Using a computer can be tough for physically impaired people, who face difficulties with their eyes, ears and hands. Even a completely able person will feel “handicapped” if the mouse and/or keyboard stop working.
In such cases, Windows can aid you with its Ease of Access tools, which provide easy accessibility to Windows to a workable extent.
There are four main accessibility tools provided by Windows –
This applet provides you settings to customize the usage of these accessibility tools, as well as customizations for mouse and keyboard.
The main page lets you launch the four accessibility tools. Also, it provides links to customize their settings.
Each customization that you make to the tools will be started each time you log in to Windows.
This tool makes everything bigger on the screen. Thus, a person with a weak eye vision can easily see the content on the screen.
As shown in the above figure, everything has kind of “zoomed in”. However, this also means that some content will hide out from the screen. You can view it by moving your mouse to the corner and edges of the screen.
One awesome feature that Magnifier provides is different views of the magnified content. You can magnify the whole screen (Full Screen View), just a rectangular part of the screen (Lens View), or view the magnified content in a separate window (Dock View).
Also, you can change the zoom level of the Magnifier. You can also set the Magnifier to follow the keyboard focus instead of the default mouse focus.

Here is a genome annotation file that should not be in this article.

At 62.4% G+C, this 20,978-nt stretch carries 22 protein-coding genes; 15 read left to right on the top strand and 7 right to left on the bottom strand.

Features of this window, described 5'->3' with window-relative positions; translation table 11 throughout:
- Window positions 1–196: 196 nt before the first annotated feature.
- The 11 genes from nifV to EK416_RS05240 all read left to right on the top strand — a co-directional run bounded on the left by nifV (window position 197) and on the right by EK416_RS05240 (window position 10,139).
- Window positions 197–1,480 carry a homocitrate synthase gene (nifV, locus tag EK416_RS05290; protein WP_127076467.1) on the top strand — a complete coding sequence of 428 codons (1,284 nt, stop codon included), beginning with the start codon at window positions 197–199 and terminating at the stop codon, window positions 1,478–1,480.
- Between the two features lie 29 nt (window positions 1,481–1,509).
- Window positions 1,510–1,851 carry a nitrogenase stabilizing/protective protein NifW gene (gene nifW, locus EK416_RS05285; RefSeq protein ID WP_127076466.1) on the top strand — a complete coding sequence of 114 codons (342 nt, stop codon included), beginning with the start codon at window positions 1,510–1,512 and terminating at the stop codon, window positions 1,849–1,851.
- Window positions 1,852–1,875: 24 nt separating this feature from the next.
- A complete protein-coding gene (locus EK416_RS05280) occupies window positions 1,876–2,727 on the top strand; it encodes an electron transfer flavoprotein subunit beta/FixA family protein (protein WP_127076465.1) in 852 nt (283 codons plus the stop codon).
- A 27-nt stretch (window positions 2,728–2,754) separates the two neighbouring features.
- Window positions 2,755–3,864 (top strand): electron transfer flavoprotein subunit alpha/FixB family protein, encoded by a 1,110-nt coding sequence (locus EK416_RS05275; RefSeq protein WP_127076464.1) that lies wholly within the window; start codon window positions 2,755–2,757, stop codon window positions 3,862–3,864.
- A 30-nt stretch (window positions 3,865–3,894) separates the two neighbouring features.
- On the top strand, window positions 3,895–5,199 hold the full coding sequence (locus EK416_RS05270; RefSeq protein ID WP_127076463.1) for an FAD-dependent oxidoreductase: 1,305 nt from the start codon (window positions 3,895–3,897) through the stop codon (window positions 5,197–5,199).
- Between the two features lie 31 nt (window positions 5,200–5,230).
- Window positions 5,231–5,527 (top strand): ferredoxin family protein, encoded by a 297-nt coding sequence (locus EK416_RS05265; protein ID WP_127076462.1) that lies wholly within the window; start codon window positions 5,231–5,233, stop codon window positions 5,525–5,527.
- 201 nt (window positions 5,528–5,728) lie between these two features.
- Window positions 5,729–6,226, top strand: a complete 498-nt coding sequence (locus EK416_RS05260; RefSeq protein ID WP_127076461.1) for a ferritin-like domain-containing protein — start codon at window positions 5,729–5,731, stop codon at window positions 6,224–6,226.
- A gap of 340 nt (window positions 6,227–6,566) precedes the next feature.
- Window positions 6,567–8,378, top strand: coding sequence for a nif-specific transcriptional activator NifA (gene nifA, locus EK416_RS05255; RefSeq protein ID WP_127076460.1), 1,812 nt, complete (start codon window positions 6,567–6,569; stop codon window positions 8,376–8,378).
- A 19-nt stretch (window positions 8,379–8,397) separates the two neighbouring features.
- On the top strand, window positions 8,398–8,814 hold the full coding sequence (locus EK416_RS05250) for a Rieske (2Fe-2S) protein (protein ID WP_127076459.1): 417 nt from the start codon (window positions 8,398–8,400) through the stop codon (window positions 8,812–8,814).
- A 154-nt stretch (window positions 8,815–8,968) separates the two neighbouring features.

Hear what you can’t see. This is what Narrator does for you – speak about the currently focused item like an application window, a tool tip, a button, or anything else. If the focused item has text, it will speak it to give you an audio aid.
You can customize its settings like the speed, volume, pitch and gender of the voice, enable echo for each key that you type in, enable the Narrator to speak whatever the mouse is pointer on, set keyboard shortcuts to control Narrator, etc.
Say, you are in cyber café and urgently need to access your online back account. You suspect that the keyboard in such a public place may be key logged in order to capture sensitive data like bank credential details. Windows can rescue you from such a case through it’s on-screen keyboard.
This virtual keyboard can perform all the functions of a physical keyboard. Thus, it is also helpful when you don’t have an access to a physical keyboard.
This applet provides you plethora of customizations that you can apply on the accessibility tools. The main page of the applet provides links to all these settings.
Note that all the settings you apply will take effect each time you log in to Windows, and persist throughout the session.
You can set Narrator, on-screen keyboard and/or magnifier to launch at Windows startup so that they can aid you from the login screen itself.
You can also set one of these tools to launch at the key combo “Win + Volume Up”. For visual aid, you can enlarge the cursor size of the mouse, or turn on visual notifications (like flashy windows).
In order to compensate the lack of a mouse, you can turn on mouse keys on the keyboard, through which you can simulate the mouse movements.
Some people can face problems in issuing key combinations like Ctrl + Alt + Del, or Alt + F4, because such combos require the keys to be pressed together. You can avert that by turning on Sticky Keys, in which you can issue such key combos even by pressing the keys one at a time.
This applet provides another accessibility feature called Filter Keys, which ignores repeated keystrokes. This can aid people who have trembling hands, and hence, can unwantedly press keys repeatedly.
You can set the accessibility tools and features to turn on immediately at log in, and continue to function after log in. Click on “Change sign-in settings” located on the applet’s main page.
Here, you can specify for each feature, whether it should launch at sign-in, and continue after sign-in. You can set the launch settings for